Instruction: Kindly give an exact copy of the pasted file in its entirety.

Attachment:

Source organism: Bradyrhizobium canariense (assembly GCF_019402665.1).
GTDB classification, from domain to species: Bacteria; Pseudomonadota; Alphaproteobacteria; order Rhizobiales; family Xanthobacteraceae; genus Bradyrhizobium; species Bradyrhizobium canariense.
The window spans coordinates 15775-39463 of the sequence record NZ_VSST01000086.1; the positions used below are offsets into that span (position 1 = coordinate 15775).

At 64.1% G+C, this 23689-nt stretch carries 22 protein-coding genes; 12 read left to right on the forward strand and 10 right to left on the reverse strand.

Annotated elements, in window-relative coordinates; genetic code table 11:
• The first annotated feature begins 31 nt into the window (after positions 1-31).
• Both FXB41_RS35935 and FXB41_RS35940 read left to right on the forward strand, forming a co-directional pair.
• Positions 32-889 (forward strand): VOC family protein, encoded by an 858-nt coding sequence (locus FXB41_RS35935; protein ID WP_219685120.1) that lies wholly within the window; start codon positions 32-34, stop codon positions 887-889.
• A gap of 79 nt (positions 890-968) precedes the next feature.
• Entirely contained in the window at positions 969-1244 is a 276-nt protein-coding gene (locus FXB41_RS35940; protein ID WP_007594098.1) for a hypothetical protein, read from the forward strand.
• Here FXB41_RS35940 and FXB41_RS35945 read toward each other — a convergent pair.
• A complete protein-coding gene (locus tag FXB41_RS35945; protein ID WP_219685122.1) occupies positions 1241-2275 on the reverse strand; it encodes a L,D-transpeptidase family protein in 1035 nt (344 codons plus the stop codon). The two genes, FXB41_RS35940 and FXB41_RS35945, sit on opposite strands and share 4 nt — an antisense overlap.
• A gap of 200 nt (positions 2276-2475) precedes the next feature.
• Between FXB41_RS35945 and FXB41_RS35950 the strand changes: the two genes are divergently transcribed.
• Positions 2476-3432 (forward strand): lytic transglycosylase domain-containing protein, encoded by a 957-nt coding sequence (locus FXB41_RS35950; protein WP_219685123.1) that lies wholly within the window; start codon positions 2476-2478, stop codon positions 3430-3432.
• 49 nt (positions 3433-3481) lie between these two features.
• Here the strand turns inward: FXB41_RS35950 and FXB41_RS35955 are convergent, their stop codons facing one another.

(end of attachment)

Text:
Source organism: Bradyrhizobium canariense (assembly GCF_019402665.1).
GTDB classification, from domain to species: Bacteria; Pseudomonadota; Alphaproteobacteria; order Rhizobiales; family Xanthobacteraceae; genus Bradyrhizobium; species Bradyrhizobium canariense.
The window spans coordinates 15775-39463 of the sequence record NZ_VSST01000086.1; the positions used below are offsets into that span (position 1 = coordinate 15775).

At 64.1% G+C, this 23689-nt stretch carries 22 protein-coding genes; 12 read left to right on the forward strand and 10 right to left on the reverse strand.

Annotated elements, in window-relative coordinates; genetic code table 11:
• The first annotated feature begins 31 nt into the window (after positions 1-31).
• Both FXB41_RS35935 and FXB41_RS35940 read left to right on the forward strand, forming a co-directional pair.
• Positions 32-889 (forward strand): VOC family protein, encoded by an 858-nt coding sequence (locus FXB41_RS35935; protein ID WP_219685120.1) that lies wholly within the window; start codon positions 32-34, stop codon positions 887-889.
• A gap of 79 nt (positions 890-968) precedes the next feature.
• Entirely contained in the window at positions 969-1244 is a 276-nt protein-coding gene (locus FXB41_RS35940; protein ID WP_007594098.1) for a hypothetical protein, read from the forward strand.
• Here FXB41_RS35940 and FXB41_RS35945 read toward each other — a convergent pair.
• A complete protein-coding gene (locus tag FXB41_RS35945; protein ID WP_219685122.1) occupies positions 1241-2275 on the reverse strand; it encodes a L,D-transpeptidase family protein in 1035 nt (344 codons plus the stop codon). The two genes, FXB41_RS35940 and FXB41_RS35945, sit on opposite strands and share 4 nt — an antisense overlap.
• A gap of 200 nt (positions 2276-2475) precedes the next feature.
• Between FXB41_RS35945 and FXB41_RS35950 the strand changes: the two genes are divergently transcribed.
• Positions 2476-3432 (forward strand): lytic transglycosylase domain-containing protein, encoded by a 957-nt coding sequence (locus FXB41_RS35950; protein WP_219685123.1) that lies wholly within the window; start codon positions 2476-2478, stop codon positions 3430-3432.
• 49 nt (positions 3433-3481) lie between these two features.
• Here the strand turns inward: FXB41_RS35950 and FXB41_RS35955 are convergent, their stop codons facing one another.